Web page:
Vasculities, Polymyalgia Rheumatica, Giant Cell Arteritis (Temporal Arteritis) Victor Politi, M.D. FACP Medical Director, SVCMC Physician Assistant Program
Vasculitis • “Vasculitis” is a general term for a group of diseases that involve inflammation in blood vessels. • Blood vessels of all sizes may be affected, from the largest vessel in the body (the aorta) to the smallest blood vessels in the skin (capillaries). • The size of blood vessel affected varies according to the specific type of vasculitis.
Overview • There are many different types of blood vessels in the body. • Any particular vessel is part of a large vascular "tree" that includes large and medium sized arteries and smaller and smallest arterial branches (arterioles).
Overview • These branches eventually reach all the tissues of the body, delivering oxygen and nutrients to a network of tiny vessels, called capillaries, that also remove wastes.
Overview • The capillaries drain into the venous system. • The smallest veins are venules; these connect like the tributaries of a river to form larger and larger veins.
Overview • Vasculitis can affect any of these different types of blood vessels. Inflammation can affect the lining of the vessels (endothelium) or the wall of an artery or vein. The damaged vessel does not function normally, and tissues that the vessel normally serves may then be affected.
Overview • The effects of vasculitis that result from damage to the blood vessel include decreased function due to decreased blood flow (ischemia), death of some or all of an organ due to absent blood flow (infarction), or bleeding into the skin or other part of the body due to rupture of the blood vessel wall.
Overview • Because vasculitis is a process that involves inflammation, it is usually accompanied by other features such as fever, or symptoms of involuntary weight loss and fatigue.
Overview • Fortunately, available treatments for vasculitis are helpful, especially in the acute phase. • Long term therapy presents challenges because of side effects of the medications typically used to treat the disorder.
WHAT CAUSES VASCULITIS? • In most cases, the cause is unknown. • It is likely that a combination of factors causes the inflammatory process to be set in motion.
WHAT CAUSES VASCULITIS? • Vasculitis can occur in conjunction with another illness, such as lupus erythematosus or rheumatoid arthritis.
WHAT CAUSES VASCULITIS? • Sometimes, it is precipitated by a reaction to a drug or other substance. (This is known as hypersensitivity vasculitis.)
WHAT CAUSES VASCULITIS? • In still other cases, it occurs in conjunction with a viral illness, such as hepatitis B or C, HIV, cytomegalovirus, Epstein-Barr virus, and Parvo B19 virus.
WHAT ARE THE SYMPTOMS? • Symptoms vary from patient to patient, and are dependent in part on the type of vasculitis.
Some common symptoms include: • Fatigue • Weakness • Fever • Joint pains • Abdominal pain • Kidney problems (bloody urine, dark urine) • Nerve problems (numbness, weakness, pain)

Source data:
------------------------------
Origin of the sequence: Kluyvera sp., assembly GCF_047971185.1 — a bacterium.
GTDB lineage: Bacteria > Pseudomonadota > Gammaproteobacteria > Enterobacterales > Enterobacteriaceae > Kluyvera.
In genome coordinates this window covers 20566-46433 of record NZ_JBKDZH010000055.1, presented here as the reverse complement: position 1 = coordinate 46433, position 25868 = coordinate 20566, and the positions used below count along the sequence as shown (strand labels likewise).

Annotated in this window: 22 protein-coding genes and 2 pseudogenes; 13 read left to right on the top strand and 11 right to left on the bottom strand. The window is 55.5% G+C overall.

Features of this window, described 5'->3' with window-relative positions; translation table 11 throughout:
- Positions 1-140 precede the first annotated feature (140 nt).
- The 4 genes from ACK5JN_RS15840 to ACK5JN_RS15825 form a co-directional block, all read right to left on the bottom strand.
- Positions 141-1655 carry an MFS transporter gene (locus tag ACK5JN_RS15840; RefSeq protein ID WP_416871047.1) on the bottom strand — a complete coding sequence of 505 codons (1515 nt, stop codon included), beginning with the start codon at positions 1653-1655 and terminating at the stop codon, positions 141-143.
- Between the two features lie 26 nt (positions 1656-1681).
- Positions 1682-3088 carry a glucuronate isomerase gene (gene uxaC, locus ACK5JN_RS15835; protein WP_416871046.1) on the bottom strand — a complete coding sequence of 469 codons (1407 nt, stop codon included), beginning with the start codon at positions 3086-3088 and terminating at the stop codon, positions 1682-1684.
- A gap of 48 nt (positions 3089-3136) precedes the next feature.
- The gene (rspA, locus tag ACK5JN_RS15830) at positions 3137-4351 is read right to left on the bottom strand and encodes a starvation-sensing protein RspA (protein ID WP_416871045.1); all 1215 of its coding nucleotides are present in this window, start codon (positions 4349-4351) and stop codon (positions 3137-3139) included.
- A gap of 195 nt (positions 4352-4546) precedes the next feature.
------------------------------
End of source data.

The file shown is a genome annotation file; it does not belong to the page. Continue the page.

The diagnosis of vasculitis is often difficult, as the patient's symptoms may suggest many other illnesses. • Begin with a careful history and physical exam • You may be able to detect signs of organ problems suggestive of a vasculitic process.
Laboratory tests can help pinpoint the areas of the body affected. • Tests may include those that examine muscle, liver, or kidney function.
Other common tests that may provide useful information are additional blood tests, urinalysis, chest x-ray, and electrocardiogram. • Tests of lung function may be needed in some cases.
Patients with evidence of nerve or muscle involvement may undergo nerve conduction studies and an electromyogram (a test of muscle function).
Tissue biopsy is a critical component of the diagnostic process. • The tissue sample is taken from an area thought to be involved in the vasculitis. • In vasculitis affecting the larger vessels, an arteriogram may be useful. This test involves injecting dye into the arteries, which makes them visible on x-ray.
The diagnostic tests that are used vary widely depending on the type of vasculitis that is suspected.
TYPES OF VASCULITIS • There are many different types of vasculitis. • They are classified according to the type and location of the blood vessels that are generally involved.
Large vessel vasculitis • Large vessel vasculitis — The types of vasculitis that affect large arteries include Takayasu arteritis and giant cell (temporal) arteritis.
Large vessel vasculitis • Involvement of the main artery of the body, the aorta, can sometimes occur in association with other illnesses such as ankylosing spondylitis, rheumatoid arthritis, and relapsing polychondritis.
Large vessel vasculitis Takayasu arteritis • Takayasu arteritis primarily affects the main artery that receives blood from the heart (aorta) and its branches. • The inflammation may be localized to a portion of the aorta in the chest or abdomen and branches.
Large vessel vasculitis Takayasu arteritis • Only 1-3 cases are diagnosed in a year among 1 million people in North America. • The disease most often affects women during the years from age 10 to about 40. There is a 9:1 female predominance in this disease. • Although the disease has a worldwide distribution, it appears to occur more often in Asian women.
Large vessel vasculitis Takayasu arteritis • The involvement of large arteries may lead to symptoms such as pain and weakness with use of the arms or legs (claudication). • Other organs such as the intestines (abdominal pain after eating), heart (chest pain with exertion), or brain.
On the right is an example of an abnormal aortic arch in a patient with Takayasu's, with obvious dilation of the ascending aorta on the left side of the picture